Sherry. Spain is the home of Sherry, one of the world’s most famous wines. True Sherry can only come from Spain. Known in Spain as “Jerez” (translation “Sherry”), Sherry is produced in the southernmost region of the country in the areas surrounding the city of Jerez de la Frontera. Another famous fortified wine from Spain is Montilla.
The predominant grape varieties in Spain are native, traditional varieties, some of them 2,000 years old. International grape varieties, however are also grown very successfully in some regions, producing outstanding wines as single varietals or blended with others.
The main grape varieties in Spain are:
Perfect for making the wide variety of Sherries that exist on the market
Pedro Ximenez.- The main grape used in sweet natural wines such as Sherry Montilla, and also used in making Milaga wines.
Xarel-lo.- Provides the weight and power necessary for making an outstanding Cava.
Carinena (Mazuelo). Results in robust, well-balanced wines. It is grown in Rioja, Priorato, Montsant, Carinena and Somontano. Old vines (80 years old) produce excellent wines.
Garnacha.- This is Spain’s most widely planted red grape. It is great for blending and is widely used in Rioja, Navarra and Priorato.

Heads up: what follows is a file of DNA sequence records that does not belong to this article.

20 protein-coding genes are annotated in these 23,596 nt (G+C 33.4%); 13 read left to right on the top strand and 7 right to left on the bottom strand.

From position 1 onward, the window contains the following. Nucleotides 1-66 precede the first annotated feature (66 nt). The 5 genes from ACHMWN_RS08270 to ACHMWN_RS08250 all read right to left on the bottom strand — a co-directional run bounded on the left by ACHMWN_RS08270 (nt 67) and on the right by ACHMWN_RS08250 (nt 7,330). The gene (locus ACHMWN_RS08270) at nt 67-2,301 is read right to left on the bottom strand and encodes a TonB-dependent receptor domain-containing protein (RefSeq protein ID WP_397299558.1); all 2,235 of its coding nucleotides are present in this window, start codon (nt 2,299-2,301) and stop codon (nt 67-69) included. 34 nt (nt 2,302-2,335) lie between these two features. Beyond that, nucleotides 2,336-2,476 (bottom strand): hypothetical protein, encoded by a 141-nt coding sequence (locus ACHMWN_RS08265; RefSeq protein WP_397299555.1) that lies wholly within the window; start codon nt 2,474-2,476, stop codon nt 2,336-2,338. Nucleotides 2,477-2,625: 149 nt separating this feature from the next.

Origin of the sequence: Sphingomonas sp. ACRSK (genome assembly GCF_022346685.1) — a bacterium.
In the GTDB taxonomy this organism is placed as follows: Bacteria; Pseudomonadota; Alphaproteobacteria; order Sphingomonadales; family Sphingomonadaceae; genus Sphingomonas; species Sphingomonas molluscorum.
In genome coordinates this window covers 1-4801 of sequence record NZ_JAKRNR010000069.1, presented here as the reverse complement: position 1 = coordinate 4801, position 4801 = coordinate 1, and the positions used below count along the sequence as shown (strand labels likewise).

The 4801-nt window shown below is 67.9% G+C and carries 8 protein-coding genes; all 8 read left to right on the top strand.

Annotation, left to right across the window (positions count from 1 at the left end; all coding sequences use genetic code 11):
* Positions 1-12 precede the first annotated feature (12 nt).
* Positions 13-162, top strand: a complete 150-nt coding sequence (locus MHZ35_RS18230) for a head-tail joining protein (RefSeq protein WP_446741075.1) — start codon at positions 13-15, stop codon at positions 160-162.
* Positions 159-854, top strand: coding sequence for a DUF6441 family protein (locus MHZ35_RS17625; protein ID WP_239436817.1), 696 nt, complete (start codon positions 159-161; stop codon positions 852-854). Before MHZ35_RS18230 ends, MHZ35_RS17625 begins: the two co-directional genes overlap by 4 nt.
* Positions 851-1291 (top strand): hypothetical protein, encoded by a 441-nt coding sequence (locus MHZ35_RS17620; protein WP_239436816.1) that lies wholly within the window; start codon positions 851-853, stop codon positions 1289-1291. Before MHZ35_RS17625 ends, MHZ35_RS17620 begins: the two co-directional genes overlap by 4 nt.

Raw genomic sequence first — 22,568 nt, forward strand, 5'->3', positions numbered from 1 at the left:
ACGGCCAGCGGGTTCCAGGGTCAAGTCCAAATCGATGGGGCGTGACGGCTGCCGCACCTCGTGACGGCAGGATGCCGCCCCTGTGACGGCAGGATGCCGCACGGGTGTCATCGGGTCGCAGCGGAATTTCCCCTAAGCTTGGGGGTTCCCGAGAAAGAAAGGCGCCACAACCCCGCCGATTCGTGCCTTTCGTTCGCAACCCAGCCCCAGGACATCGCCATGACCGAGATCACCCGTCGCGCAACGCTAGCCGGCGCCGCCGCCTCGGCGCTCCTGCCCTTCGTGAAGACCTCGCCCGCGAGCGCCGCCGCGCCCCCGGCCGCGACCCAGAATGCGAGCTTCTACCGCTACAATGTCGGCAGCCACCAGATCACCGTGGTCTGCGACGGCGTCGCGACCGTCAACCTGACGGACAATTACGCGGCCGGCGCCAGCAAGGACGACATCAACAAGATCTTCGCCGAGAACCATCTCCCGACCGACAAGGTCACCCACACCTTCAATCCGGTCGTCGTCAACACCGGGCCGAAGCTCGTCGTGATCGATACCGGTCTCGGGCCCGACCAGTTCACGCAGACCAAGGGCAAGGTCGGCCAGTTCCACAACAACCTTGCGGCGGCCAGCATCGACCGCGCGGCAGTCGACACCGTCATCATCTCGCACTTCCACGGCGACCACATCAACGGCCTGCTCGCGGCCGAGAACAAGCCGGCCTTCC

Graciano. Imparts finesse and ageing capablllty. It Is a staple in great “Gran Reservas “and is used throughout Rioja.
Monastrell. The variety of Jumilla and Yecla, it produces vibrant, fruity wines. ft is also grown in Catalufia where it is used in making Cava rosds.
Tempranillo (also known as Cencibel, Tinta de Toro, Tinta del Pais, Ull de Llebre).- Spain premier red grape variety. On its own, it results in splendid young wines and spicy “Crianzas. ” In Rioja, it is blended with Graciano, Garnacha and Mazuelo resulting in great aged wines. In Navarra and Cataluna, it is blended with Cabernet Sauvignon producing spectacular results.
Quality and denomination of origin
The regulations concerning the classification of wines according to their quality and origin are complex. In the big picture they are consistent with European Unlon (EU) regulations and classified into two groups.- ‘Vinos de Calidad’ (Quality Wines) and “Vinos de Mesa” (Table Wines).
“Vinos de Calidad” includes wines of a distinguishable quality made in a specific area with specific varieties and following a particular wine making method. Within this category one finds the Denominations of Origin (D. 0.) of wines. Spain has 65 D. 0. s, each with its own unique characteristics.
When a D. 0. provides wines of exceptional quality over a period of time, it has the potential to achieve the denomination of “Calificada, ” (D. 0. Ca.). There are presently two in Spaln, Rioja D 0. Ca. and Priorat D. 0. Ca.
The highest distinction in quality, “Vinos de Pago, “Is awarded to small, unique wine making estates. The wines are produced on the estate from grapes grown on the estate and are wines whose quality has earned them an international reputation.
In the second group, ‘Vinos de Mesa ” (table wines), is included the qualification ” Vinos de la Tierra ” (V T) which includes areas from all over Spain whose wines are identifiable by certain unique characteristics of the region. This category contains wines of exceptional value.